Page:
“My father says that there is only one perfect view — the view of the sky straight over our heads, and that all these views on earth are but bungled copies of it.”
I decided to read E.M. Forster’s novel A Room with a View with no knowledge whatsoever of the story’s plot or context besides the brief description provided by the back cover. Of course, I had heard this title mentioned amidst the names of other “great” or classic British novels before, and the fact that it has been published as part of the Penguin English Library collection was enough to persuade me to give it a try. (Do I just love these gorgeous cover designs or do I put that much trust in Penguin as a publisher? Answer: it’s a little of both, to be honest.)
Numerous aspects of this novel ensured that I was captivated by this story from the first page: the beautiful writing, the picturesque Italian setting, the charming tone of the narration, and even Lucy herself. As someone planning on studying abroad in the near future, the emphasis on travel also caught my attention early on. The differences between the English and the Italians that the characters continuously harped on made me wonder how I’ll be perceived in my travels. I found myself feeling more and more connected with Lucy as she was exposed to new ideas, cultures, and beliefs.
A Room with a View is basically an English major’s dream novel. As I was reading I couldn’t help but think how many interesting papers could be written about it. You could discuss the entire concept of a “room with a view” and what that means, the contrast between the liminal space of the woods as opposed to the confines of the domestic sphere, the hierarchy of social classes, the portrayal of women and their role in society, the differences between Italy and England– the list goes on and on! What fascinated me the most was definitely the idea of “rooms” in general, which the title obviously indicates is a significant aspect of the story. This concept jumps out at the reader in the very first chapter as Mr. Emerson says:
“I have a view, I have a view…This is my son…his name’s George. He has a view too.”
It quickly becomes apparent that a “view” is something to be admired, desired, and cherished by Lucy. While Mr. Emerson is literally referring to the view of Italy from outside a hotel window, it can also be said that his “view” could signify his open and refreshing perspective on life. He and his son are not as close minded as many of the other characters in the story, suggesting that perhaps a “room with a view” is not as highly sought after by everyone as it first appears to be in the initial hotel scene. Then there is the question of what one chooses to see and acknowledge in the “view” itself; in other words, does one choose to hone in on art, money, social distinctions, etc.? What someone sees when looking out from their “room with a view” can suggest a lot about their priorities, values, and beliefs. This play on words is incredibly clever and adds an intriguing undercurrent to an already brilliant story.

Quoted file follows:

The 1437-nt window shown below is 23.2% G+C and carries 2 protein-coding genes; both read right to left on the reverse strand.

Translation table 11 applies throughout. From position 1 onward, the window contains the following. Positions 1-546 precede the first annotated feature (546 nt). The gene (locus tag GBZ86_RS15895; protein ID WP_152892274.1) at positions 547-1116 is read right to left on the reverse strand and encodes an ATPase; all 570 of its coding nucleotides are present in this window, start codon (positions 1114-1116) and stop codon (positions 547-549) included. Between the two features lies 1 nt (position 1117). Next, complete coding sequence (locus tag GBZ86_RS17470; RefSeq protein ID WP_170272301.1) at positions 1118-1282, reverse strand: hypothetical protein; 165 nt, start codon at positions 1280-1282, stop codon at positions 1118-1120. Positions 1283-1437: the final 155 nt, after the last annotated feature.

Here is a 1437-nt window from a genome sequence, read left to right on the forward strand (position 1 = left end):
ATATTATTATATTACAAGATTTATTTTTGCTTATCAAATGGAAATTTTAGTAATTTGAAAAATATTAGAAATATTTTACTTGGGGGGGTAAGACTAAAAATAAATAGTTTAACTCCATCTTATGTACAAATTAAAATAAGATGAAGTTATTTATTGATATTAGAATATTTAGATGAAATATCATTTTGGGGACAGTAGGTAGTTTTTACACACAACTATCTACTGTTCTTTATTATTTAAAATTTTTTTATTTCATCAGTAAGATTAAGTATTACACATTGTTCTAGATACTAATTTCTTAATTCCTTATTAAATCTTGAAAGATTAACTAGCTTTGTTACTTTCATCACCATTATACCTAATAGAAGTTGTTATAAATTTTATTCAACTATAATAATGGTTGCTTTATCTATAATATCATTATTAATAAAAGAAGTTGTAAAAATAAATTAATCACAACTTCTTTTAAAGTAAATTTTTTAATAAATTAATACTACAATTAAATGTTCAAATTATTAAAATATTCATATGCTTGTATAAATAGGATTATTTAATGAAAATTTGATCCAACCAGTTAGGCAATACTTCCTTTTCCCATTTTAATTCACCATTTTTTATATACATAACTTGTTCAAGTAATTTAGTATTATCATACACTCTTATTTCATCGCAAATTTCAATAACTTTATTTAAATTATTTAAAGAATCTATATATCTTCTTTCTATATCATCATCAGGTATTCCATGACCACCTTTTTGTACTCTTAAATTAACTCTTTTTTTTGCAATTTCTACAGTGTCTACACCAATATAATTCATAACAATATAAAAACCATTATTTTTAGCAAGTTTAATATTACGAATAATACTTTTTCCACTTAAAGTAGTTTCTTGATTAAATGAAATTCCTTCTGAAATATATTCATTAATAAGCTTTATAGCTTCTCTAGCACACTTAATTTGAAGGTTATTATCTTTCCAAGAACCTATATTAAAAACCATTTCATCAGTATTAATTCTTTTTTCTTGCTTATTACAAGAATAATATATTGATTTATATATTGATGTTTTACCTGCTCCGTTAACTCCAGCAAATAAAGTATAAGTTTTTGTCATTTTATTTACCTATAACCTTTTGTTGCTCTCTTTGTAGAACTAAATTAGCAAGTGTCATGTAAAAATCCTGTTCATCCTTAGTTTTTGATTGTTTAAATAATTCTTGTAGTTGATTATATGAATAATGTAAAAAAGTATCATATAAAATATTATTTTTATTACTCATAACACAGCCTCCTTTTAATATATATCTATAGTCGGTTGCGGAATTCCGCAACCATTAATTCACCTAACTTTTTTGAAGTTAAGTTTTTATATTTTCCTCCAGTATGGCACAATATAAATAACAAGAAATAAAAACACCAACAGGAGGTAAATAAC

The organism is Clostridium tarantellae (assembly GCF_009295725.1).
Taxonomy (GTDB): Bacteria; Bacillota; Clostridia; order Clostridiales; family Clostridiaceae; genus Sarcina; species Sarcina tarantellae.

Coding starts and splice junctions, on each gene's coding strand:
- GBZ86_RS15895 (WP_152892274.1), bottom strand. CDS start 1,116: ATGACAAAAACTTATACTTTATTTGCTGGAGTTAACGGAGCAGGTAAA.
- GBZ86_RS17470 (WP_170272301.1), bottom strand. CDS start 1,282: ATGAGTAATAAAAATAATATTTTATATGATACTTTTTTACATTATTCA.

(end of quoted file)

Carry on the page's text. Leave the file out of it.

I fully believed that this novel was going to receive a perfect five-out-of-five rating until I finally read the ending and felt my enthusiasm suddenly wane. I was greatly disappointed by the way that Lucy essentially goes from being brainwashed by pompous, conceited Cecil to following the perspective of George. Even though the latter is clearly more preferred than the former, I was still hoping that Lucy would have elected to take the more independent route. Given the context in which this novel is set– the more restricting and constraining culture of Edwardian England– perhaps it makes sense for Lucy to choose the lesser of two evils rather than venture off on her own into what could potentially be an unknown darkness. It hardly would have been socially acceptable for a young unmarried woman to choose such a path for her life– yet would taking a risk have been that detrimental to Forster as a writer? Would allowing Lucy to make that choice have really hurt his reputation or badly damaged the overall reception of the novel? These are questions to which I don’t have answers, though I suppose Forster had his reasons for making the plot decisions that he did.
Overall, I feel as though Forster’s A Room with a View is a novel that I will most definitely be returning to in the future.
My Rating: :0) :0) :0) :0) 4 out of 5 smileys
Would I recommend it to a friend?: Absolutely!
What are your thoughts on this novel? Any recommendations for related books you think I would like? Let me know in the comments section below!
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